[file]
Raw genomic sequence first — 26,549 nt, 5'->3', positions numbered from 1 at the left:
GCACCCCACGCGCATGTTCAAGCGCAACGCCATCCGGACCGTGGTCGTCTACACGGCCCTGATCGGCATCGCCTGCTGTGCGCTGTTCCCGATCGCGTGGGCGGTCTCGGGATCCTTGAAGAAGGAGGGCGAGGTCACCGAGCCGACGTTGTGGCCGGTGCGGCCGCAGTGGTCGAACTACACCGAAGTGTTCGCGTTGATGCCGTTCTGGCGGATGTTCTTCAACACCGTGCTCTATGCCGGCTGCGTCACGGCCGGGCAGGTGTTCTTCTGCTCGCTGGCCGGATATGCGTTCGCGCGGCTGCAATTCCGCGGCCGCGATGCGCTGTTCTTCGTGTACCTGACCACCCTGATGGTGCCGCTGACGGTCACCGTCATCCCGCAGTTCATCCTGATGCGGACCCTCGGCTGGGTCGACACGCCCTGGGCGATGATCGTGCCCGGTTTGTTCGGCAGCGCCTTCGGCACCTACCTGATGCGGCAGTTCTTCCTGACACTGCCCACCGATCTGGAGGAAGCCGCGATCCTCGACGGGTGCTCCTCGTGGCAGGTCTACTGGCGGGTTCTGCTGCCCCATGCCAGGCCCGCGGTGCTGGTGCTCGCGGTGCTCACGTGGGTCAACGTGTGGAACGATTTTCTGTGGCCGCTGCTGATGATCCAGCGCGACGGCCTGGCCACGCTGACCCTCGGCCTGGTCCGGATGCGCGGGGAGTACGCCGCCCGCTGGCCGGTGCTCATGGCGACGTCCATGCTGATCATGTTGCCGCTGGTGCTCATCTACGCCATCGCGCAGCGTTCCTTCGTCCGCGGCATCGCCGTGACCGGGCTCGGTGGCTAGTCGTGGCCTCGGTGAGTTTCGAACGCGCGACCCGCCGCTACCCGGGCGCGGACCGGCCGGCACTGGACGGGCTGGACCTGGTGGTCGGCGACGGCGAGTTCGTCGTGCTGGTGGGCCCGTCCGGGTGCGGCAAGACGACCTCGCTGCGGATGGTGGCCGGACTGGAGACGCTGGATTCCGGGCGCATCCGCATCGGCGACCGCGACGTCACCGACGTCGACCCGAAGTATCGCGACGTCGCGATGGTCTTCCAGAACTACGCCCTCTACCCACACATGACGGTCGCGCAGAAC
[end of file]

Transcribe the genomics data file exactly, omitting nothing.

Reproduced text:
Raw genomic sequence first — 26,549 nt, 5'->3', positions numbered from 1 at the left:
GCACCCCACGCGCATGTTCAAGCGCAACGCCATCCGGACCGTGGTCGTCTACACGGCCCTGATCGGCATCGCCTGCTGTGCGCTGTTCCCGATCGCGTGGGCGGTCTCGGGATCCTTGAAGAAGGAGGGCGAGGTCACCGAGCCGACGTTGTGGCCGGTGCGGCCGCAGTGGTCGAACTACACCGAAGTGTTCGCGTTGATGCCGTTCTGGCGGATGTTCTTCAACACCGTGCTCTATGCCGGCTGCGTCACGGCCGGGCAGGTGTTCTTCTGCTCGCTGGCCGGATATGCGTTCGCGCGGCTGCAATTCCGCGGCCGCGATGCGCTGTTCTTCGTGTACCTGACCACCCTGATGGTGCCGCTGACGGTCACCGTCATCCCGCAGTTCATCCTGATGCGGACCCTCGGCTGGGTCGACACGCCCTGGGCGATGATCGTGCCCGGTTTGTTCGGCAGCGCCTTCGGCACCTACCTGATGCGGCAGTTCTTCCTGACACTGCCCACCGATCTGGAGGAAGCCGCGATCCTCGACGGGTGCTCCTCGTGGCAGGTCTACTGGCGGGTTCTGCTGCCCCATGCCAGGCCCGCGGTGCTGGTGCTCGCGGTGCTCACGTGGGTCAACGTGTGGAACGATTTTCTGTGGCCGCTGCTGATGATCCAGCGCGACGGCCTGGCCACGCTGACCCTCGGCCTGGTCCGGATGCGCGGGGAGTACGCCGCCCGCTGGCCGGTGCTCATGGCGACGTCCATGCTGATCATGTTGCCGCTGGTGCTCATCTACGCCATCGCGCAGCGTTCCTTCGTCCGCGGCATCGCCGTGACCGGGCTCGGTGGCTAGTCGTGGCCTCGGTGAGTTTCGAACGCGCGACCCGCCGCTACCCGGGCGCGGACCGGCCGGCACTGGACGGGCTGGACCTGGTGGTCGGCGACGGCGAGTTCGTCGTGCTGGTGGGCCCGTCCGGGTGCGGCAAGACGACCTCGCTGCGGATGGTGGCCGGACTGGAGACGCTGGATTCCGGGCGCATCCGCATCGGCGACCGCGACGTCACCGACGTCGACCCGAAGTATCGCGACGTCGCGATGGTCTTCCAGAACTACGCCCTCTACCCACACATGACGGTCGCGCAGAAC